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    The WHO antenatal care model: the defects [letter]

    Ekele BA

    Acta Obstetricia et Gynecologica Scandinavica. 2003 Nov; 82(11):1063-1064.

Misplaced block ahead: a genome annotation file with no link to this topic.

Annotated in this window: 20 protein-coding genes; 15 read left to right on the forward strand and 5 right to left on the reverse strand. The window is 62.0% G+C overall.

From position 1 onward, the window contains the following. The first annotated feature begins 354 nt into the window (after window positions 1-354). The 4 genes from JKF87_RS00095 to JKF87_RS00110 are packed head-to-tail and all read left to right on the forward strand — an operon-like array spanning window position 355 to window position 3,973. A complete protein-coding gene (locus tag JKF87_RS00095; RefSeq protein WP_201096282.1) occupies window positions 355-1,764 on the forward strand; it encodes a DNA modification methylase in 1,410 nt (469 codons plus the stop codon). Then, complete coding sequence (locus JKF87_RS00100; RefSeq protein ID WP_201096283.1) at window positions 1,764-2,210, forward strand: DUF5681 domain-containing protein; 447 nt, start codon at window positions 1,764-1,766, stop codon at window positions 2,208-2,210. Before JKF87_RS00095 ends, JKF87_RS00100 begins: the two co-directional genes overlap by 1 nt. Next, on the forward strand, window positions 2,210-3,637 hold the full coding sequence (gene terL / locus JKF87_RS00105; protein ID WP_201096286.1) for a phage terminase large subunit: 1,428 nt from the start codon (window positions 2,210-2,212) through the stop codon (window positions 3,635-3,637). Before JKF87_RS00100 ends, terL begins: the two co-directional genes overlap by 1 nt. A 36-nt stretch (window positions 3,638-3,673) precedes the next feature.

In these days of evidence-based medicine, whatever is done to provide evidence in favor or against a procedure, protocol, program, test or intervention is always welcomed. It is in this light that the new World Health Organization (WHO) antenatal care model, now being propagated for general implementation, will be assessed. The focus of the WHO antenatal model was the developing countries because it was rightly assumed that the routinely recommended antenatal care program is often poorly implemented and clinical visits can be irregular, with long waiting times and poor feedback to the women. A multicenter, randomized, control trial was therefore conducted to compare the old, standard "western" model of antenatal care with the new WHO model, which limits the number of visits to the clinic and restricts tests and clinical procedures. But this all-important study did not consider it appropriate to include at least one African country, with all the peculiarities of sub- Saharan Africa. Even then, out of the four chosen countries, Saudi Arabia, for instance, cannot be said to be a classic example of a developing country. The design of the study was therefore suspect from the outset! A closer look at the trial itself revealed more defects and debatable issues. For instance, the primary maternal outcome monitored was a maternal morbidity index, partly defined by eclampsia occurring within 24 h of delivery and severe postpartum anemia (hemoglobin <90 g/L). The issue of excluding eclamptics whose fits occur after 24 h of delivery might not be as controversial as labeling patients with hemoglobin of <90 g/L with severe anemia. Certainly there are many elegant studies that do not support that definition of severity, at least for African mothers. (excerpt)
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